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Court of Appeal confirms that Mastercard cannot rely on a counterfactual based on an alternative, exemptible interchange fee


The Court of Appeal has upheld the judgment of the Competition Appeal Tribunal on several preliminary issues in the Merricks collective proceedings against Mastercard. The proceedings are follow-on claims based on the Commission Decision that Mastercard’s cross-border EEA multilateral interchange fees (the ‘EEA MIFs’) infringed Article 101 TFEU.  

Mastercard sought to advance a defence that any damages awarded to Class Members should be limited to a counterfactual where Mastercard adopted alternative EEA MIFs which met the criteria for exemption under Article 101(3) TFEU. Mr Merricks maintains that it is impermissible for Mastercard to rely on such an argument and that the correct counterfactual is instead for there to be no or zero default EEA MIFs.

The Competition Appeal Tribunal [2023] CAT 15 found that Mastercard was precluded from relying on alternative, exemptible MIFs for two reasons. First, because the Commission Decision held on its proper construction that Mastercard’s EEA MIFs were not exempt and that finding was binding on Mastercard. Second, because it would be an abuse of process for Mastercard to advance such a defence in circumstances where Mastercard could have sought an exemption from the Commission for alternative EEA MIFs but decided not to do so.  

The Court of Appeal [2024] EWCA Civ 759 has dismissed Mastercard’s appeal on this issue. The Court agreed with Mr Merricks’ submission that, on its proper construction, the Commission Decision held that Mastercard had failed to justify the existence of its EEA MIFs at all. Accordingly, the Commission Decision found that – for the period the Decision covers – Mastercard’s EEA MIFs were unlawful under Article 101(1) TFEU and did not meet the criteria for exemption under Article 101(3) TFEU. Mastercard is therefore precluded from relying on alternative, exemptible EEA MIFs for the purposes of the damages counterfactual because it is bound by the Commission Decision. Although the Court of Appeal could see force in the Tribunal’s analysis of abuse of process, it preferred to leave the point undecided in light of its findings as to the scope of the Commission Decision.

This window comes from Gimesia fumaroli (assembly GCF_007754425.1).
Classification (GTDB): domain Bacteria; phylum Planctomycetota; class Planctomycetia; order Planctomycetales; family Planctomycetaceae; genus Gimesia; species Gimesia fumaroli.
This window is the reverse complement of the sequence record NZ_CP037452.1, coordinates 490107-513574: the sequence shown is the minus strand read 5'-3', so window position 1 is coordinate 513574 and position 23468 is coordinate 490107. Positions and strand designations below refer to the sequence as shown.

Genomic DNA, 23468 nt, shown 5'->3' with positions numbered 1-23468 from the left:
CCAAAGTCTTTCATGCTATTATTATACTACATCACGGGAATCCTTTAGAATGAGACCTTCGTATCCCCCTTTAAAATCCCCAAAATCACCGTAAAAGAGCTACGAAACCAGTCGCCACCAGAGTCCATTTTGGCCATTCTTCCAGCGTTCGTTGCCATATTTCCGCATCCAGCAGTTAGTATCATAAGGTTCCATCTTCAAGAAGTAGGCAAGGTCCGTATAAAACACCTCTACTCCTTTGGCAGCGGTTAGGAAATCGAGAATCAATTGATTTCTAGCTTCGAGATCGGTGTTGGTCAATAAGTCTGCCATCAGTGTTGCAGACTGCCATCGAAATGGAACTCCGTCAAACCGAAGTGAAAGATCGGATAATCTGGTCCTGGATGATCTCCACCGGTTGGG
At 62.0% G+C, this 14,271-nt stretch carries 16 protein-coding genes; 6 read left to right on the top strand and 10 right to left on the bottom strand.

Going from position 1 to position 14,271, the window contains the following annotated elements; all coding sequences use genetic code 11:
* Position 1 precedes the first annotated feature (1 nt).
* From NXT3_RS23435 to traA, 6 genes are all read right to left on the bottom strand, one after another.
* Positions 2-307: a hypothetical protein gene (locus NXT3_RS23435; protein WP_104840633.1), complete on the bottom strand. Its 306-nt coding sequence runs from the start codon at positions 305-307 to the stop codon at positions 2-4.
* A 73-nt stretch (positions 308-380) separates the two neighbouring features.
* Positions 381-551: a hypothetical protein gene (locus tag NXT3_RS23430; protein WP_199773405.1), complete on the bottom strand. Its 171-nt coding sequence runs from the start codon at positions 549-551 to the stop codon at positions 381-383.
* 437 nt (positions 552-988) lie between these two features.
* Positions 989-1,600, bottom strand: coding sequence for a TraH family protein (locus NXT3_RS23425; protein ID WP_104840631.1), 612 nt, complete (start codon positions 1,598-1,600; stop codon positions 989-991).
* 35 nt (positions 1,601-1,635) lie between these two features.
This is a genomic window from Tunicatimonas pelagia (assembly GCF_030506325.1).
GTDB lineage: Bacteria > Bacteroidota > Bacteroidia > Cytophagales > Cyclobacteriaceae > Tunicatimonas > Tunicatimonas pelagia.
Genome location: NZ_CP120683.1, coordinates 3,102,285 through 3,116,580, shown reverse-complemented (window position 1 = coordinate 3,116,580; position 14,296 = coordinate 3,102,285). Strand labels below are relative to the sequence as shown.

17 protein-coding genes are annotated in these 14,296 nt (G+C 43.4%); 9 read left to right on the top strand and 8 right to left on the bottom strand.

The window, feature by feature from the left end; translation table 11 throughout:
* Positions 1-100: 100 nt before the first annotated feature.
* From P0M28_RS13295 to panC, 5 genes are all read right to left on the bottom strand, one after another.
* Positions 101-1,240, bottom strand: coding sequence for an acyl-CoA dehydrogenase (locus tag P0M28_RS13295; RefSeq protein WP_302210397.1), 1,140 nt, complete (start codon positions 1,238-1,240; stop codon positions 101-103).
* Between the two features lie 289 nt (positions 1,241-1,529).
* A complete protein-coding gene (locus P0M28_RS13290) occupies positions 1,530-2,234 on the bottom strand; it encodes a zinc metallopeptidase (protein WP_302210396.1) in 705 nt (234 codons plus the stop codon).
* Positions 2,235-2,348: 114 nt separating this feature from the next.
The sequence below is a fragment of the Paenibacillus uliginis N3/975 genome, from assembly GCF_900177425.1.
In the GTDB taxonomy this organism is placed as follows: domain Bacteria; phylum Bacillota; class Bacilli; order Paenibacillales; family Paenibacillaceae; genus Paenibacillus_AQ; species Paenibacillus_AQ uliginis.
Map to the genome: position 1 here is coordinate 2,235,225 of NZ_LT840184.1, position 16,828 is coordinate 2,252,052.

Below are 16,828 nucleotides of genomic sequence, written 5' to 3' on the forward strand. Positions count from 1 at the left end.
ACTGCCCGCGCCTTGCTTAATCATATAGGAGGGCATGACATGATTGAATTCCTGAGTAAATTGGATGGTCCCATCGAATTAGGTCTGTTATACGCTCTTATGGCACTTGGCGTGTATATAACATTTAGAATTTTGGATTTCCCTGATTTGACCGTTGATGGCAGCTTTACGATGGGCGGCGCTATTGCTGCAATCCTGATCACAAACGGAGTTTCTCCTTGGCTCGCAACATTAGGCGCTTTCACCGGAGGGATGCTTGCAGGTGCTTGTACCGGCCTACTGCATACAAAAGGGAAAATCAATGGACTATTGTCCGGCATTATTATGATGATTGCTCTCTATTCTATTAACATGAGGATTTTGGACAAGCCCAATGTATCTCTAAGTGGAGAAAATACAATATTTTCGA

The Court of Appeal also dismissed appeals on two other preliminary issues determined by the Tribunal:

  • The Court refused Mastercard’s appeal in respect of an issue concerning the law applicable to certain of the Class Members’ claims. Mastercard argued that the applicable law in respect of purchases made by consumers in the UK from merchants in foreign countries is the law of the place where the merchant was located. Mr Merricks maintained that the law for all of the Class Members’ claims was instead the place of the residence of the consumer (i.e. England or Scotland). The Court of Appeal agreed with Mr Merricks’ submissions that, under both the common law choice of law rules and the Private International Law (Miscellaneous Provisions) Act 1995, the proper law of a claim is the place of the consumer’s residence.
  • The Court dismissed Mr Merricks’ application for permission to appeal on an issue concerning limitation. Mr Merricks had maintained that claims which arose before 1 October 2015 but which were brought after that date were not subject to limitation defences which had accrued prior to 20 June 2003 (when the original section 47A of the Competition Act 1998 was enacted). The Court of Appeal held that the Tribunal was right to reject that argument.

Marie Demetriou KC and Crawford Jamieson represent Mr Merricks, instructed by Willkie Farr & Gallagher.(UK) LLP